Bulgaria hestitant about introducing euro
The Bulgarian government has announced that it wants more time before converting to the euro. There is not yet a social consensus on the country applying to join the exchange rate mechanism (ERM2), Prime Minister Boyko Borisov said on Tuesday. Commentators examine the advantages of the single currency and the reasons for scepticism.
Citizens have good reason to distrust their state
The Bulgarians have good reason to be wary regarding the government's plans, 24 Chasa counters:
“It's only normal for Bulgarians to be sceptical about any fundamental change imposed by the state that affects their lives. After all, in all the years since the fall of communism they've been constantly tricked and lied to. They've paid from their own pockets for failed banks and the catastrophic consequences of several extremely incompetent governments, as well as the mafia-like privatisation and plundering of the state. ... Bulgarians live day and night with the feeling that someone is constantly trying to cheat them out of something. And it's not just a feeling: it's a bitter reality.”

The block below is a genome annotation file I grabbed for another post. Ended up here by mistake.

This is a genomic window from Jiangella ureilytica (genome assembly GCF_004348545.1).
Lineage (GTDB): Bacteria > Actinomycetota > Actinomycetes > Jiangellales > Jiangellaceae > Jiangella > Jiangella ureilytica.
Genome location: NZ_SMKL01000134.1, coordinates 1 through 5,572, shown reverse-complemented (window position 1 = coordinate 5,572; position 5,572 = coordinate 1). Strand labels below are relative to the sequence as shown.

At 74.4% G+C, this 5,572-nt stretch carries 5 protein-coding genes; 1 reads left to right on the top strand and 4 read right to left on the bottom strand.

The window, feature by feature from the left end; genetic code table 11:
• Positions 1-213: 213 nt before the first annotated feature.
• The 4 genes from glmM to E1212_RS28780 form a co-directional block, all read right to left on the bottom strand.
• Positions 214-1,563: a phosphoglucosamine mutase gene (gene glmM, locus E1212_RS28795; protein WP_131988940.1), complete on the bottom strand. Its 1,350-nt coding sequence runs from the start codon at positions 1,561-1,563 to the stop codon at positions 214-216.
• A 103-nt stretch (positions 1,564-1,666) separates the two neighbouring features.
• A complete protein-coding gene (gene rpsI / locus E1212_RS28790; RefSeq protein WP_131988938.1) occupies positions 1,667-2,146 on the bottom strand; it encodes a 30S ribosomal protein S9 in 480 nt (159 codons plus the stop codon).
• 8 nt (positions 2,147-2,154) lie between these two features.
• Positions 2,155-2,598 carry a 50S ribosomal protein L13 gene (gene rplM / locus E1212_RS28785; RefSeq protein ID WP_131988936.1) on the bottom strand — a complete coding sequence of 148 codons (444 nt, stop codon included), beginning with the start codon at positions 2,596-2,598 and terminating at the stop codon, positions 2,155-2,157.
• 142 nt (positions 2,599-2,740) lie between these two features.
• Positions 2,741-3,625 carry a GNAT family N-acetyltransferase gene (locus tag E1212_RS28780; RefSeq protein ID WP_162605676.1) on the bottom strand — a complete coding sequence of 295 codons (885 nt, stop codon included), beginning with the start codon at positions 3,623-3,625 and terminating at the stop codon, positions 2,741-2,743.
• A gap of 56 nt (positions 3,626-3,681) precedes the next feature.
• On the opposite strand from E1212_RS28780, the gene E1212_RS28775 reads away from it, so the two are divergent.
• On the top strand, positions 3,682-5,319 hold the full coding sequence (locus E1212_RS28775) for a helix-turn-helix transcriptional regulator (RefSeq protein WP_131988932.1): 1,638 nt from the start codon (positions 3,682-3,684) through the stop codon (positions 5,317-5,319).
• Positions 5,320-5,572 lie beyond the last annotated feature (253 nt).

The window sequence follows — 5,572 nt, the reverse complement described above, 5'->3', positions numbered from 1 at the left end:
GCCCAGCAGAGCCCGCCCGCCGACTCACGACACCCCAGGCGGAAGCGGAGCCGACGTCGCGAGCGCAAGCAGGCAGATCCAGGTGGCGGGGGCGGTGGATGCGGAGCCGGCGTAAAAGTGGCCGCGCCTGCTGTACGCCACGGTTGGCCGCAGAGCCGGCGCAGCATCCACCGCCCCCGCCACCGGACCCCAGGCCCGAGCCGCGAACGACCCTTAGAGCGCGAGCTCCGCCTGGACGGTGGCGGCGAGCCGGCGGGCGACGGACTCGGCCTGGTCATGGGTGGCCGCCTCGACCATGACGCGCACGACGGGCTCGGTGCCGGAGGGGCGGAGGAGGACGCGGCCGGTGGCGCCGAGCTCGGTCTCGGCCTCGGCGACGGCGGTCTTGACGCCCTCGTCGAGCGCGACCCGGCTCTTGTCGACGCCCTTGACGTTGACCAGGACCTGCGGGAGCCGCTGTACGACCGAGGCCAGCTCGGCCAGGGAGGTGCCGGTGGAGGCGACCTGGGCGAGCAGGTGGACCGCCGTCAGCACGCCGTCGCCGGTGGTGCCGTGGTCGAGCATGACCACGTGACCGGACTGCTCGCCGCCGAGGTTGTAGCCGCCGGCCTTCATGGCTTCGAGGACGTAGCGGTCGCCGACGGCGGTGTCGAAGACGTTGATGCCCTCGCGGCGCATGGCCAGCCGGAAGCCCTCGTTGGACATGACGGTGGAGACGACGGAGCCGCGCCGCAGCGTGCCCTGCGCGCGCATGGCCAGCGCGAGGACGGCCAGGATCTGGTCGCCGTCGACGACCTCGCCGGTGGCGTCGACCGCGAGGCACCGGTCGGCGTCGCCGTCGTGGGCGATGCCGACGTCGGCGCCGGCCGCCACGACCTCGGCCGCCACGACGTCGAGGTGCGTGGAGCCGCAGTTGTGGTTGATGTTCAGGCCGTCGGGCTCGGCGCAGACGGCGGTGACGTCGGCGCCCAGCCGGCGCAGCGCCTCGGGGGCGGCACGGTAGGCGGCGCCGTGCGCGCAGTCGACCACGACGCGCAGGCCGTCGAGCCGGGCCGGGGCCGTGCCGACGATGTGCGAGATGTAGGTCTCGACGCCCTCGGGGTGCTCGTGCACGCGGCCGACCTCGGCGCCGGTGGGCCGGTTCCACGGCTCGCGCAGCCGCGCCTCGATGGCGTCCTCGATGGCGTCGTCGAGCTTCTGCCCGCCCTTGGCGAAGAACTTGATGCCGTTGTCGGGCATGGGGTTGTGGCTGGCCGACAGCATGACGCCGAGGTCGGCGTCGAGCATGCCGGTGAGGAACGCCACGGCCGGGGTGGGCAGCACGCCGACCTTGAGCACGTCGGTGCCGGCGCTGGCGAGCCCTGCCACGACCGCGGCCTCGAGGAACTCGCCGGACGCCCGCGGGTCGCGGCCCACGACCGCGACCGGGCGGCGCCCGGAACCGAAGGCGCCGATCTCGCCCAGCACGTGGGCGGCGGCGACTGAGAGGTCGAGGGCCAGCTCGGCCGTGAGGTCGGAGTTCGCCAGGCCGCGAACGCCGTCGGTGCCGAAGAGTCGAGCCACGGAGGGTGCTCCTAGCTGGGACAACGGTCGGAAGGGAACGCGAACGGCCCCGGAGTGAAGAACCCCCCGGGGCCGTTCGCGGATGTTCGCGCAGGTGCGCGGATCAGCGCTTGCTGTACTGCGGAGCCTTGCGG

Euro will make the country attractive
Bulgaria shouldn't waste any more time, Dnevnik urges:
“The euro will improve the Bulgarian economy's long-term prospects. It will give us a strong, international currency, the stability of which will be guaranteed by the ECB's monetary policy and banking supervision. This policy is carried out professionally rather than being influenced by domestic political intrigues. That will certainly improve the business climate and institutional conditions in Bulgaria, and as a knock-on effect it will also increase domestic and foreign investors' confidence in the state.”